Title:
CUTTING BIT FOR MINING AND EXCAVATING TOOLS
Kind Code:
A1


Abstract:
A wear-resistant cutting bit for use on a mining or excavating cutting tool is disclosed. The cutting bit utilizes a hardened insert having a narrow base attached to the remainder of the cutting bit. An extended collar of the hardened insert projects from the cutting bit and ends with a generally conical section. The extended collar and narrow base of the hardened insert enable the cutting bits of the present invention to be more wear-resistant and cost-effective than other cutting bits used on mining and excavating equipment.



Inventors:
Keller, Donald E. (Bedford, PA, US)
Bilyeu, Michael Lee (St. Clairsville, OH, US)
Application Number:
12/180584
Publication Date:
01/28/2010
Filing Date:
07/28/2008
Primary Class:
Other Classes:
299/105
International Classes:
E21B10/00; E21C25/10
View Patent Images:
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Primary Examiner:
WALLACE, KIPP CHARLES
Attorney, Agent or Firm:
KENNAMETAL INC. (LATROBE, PA, US)
Claims:
1. An insert for a cutting bit comprising: a generally conical portion; an extended collar adjacent and rearward of the generally conical portion, the extended collar portion having a diameter and an axial length; a tapered transition segment adjacent the extended collar; and a reduced diameter base adjacent the tapered transition segment.

2. The insert for a cutting bit of claim 1, wherein the reduced diameter base has a diameter which is about 35% to about 85% of the diameter of the extended collar.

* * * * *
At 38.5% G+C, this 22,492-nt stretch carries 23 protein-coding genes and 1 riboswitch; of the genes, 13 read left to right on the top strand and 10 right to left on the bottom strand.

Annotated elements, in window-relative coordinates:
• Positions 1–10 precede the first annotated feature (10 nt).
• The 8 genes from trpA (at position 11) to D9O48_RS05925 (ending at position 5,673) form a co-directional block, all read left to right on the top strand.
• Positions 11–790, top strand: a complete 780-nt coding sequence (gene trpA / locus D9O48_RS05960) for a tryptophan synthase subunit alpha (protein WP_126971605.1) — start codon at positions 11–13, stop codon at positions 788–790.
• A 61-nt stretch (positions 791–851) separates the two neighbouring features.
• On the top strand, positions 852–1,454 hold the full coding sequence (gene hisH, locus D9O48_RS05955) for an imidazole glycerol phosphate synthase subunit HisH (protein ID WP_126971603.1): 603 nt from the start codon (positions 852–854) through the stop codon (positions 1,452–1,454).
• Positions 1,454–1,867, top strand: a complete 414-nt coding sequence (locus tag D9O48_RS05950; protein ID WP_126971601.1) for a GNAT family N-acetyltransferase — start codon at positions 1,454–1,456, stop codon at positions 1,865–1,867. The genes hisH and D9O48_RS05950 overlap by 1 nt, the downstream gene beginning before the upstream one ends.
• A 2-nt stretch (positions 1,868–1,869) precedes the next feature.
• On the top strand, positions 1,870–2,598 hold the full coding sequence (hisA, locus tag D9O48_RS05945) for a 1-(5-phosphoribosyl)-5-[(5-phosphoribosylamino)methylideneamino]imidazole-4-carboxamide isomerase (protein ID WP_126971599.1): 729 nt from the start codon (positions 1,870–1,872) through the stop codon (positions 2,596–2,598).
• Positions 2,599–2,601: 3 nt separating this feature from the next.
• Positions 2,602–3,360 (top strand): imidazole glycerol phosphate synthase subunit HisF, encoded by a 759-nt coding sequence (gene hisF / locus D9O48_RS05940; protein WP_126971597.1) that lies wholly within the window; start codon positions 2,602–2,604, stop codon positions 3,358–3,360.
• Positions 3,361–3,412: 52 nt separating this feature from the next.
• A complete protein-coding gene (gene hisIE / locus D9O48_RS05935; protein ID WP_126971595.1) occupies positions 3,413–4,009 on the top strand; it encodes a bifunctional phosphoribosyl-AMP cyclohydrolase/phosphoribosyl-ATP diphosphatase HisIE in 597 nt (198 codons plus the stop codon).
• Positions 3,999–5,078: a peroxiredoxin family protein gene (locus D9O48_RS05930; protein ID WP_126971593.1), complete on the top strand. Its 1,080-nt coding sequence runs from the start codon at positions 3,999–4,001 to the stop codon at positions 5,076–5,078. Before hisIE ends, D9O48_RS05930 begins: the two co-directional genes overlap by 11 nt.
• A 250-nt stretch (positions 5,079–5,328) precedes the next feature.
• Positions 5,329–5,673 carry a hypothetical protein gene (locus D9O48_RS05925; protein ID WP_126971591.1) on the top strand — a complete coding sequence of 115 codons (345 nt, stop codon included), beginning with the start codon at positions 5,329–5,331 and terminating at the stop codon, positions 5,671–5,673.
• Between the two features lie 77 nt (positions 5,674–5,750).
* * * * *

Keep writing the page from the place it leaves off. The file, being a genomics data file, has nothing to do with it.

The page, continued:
3. The insert for a cutting bit of claim 1, wherein the reduced diameter base has a diameter which is about 70% of the diameter of the extended collar.

4. The insert for a cutting bit of claim 1, wherein the hardened bit is made from cemented tungsten carbide.

5. The insert for a cutting bit of claim 1, wherein the extended collar has a diameter of about 15 mm to about 35 mm.

6. The insert for a cutting bit of claim 1, wherein the extended collar has a diameter of about 25 mm.

7. The insert for a cutting bit of claim 1, wherein the extended collar has an axial length of about 5 mm to about 35 mm.

8. The insert for a cutting bit of claim 1, wherein the extended collar has an axial length of about 10 mm.

9. A cutting bit comprising: a forward portion and a shank oriented about a longitudinal axis, the forward portion having a socket; a hardened insert affixed to the socket of the forward portion, the hardened insert comprising a generally conical portion adjacent an extended collar adjacent and transition segment adjacent a reduced diameter base, wherein the reduced diameter base and transition section fit into the socket of the forward portion.

10. The a cutting bit of claim 9, wherein the reduced diameter base has a diameter which is about 35% to about 85% of the diameter of the extended collar.

11. The cutting bit of claim 9, wherein the reduced diameter base has a diameter which is about 70% of the diameter of the extended collar.

12. The cutting bit of claim 9, wherein the hardened bit is made from cemented tungsten carbide.

13. The cutting bit of claim 9, wherein the extended collar has a diameter of about 15 mm to about 35 mm.

14. The cutting bit of claim 9, wherein the extended collar has a diameter of about 25 mm.

15. The cutting bit of claim 9, wherein the extended collar has an axial length of about 5 mm to about 35 mm.

16. The cutting bit of claim 9, wherein the extended collar has an axial length of about 10 mm.

17. The cutting bit of claim 9, wherein the hardened insert is affixed to the socket by brazing.

18. The cutting bit of claim 9, further comprising a wear-resistant sheath affixed to the forward portion.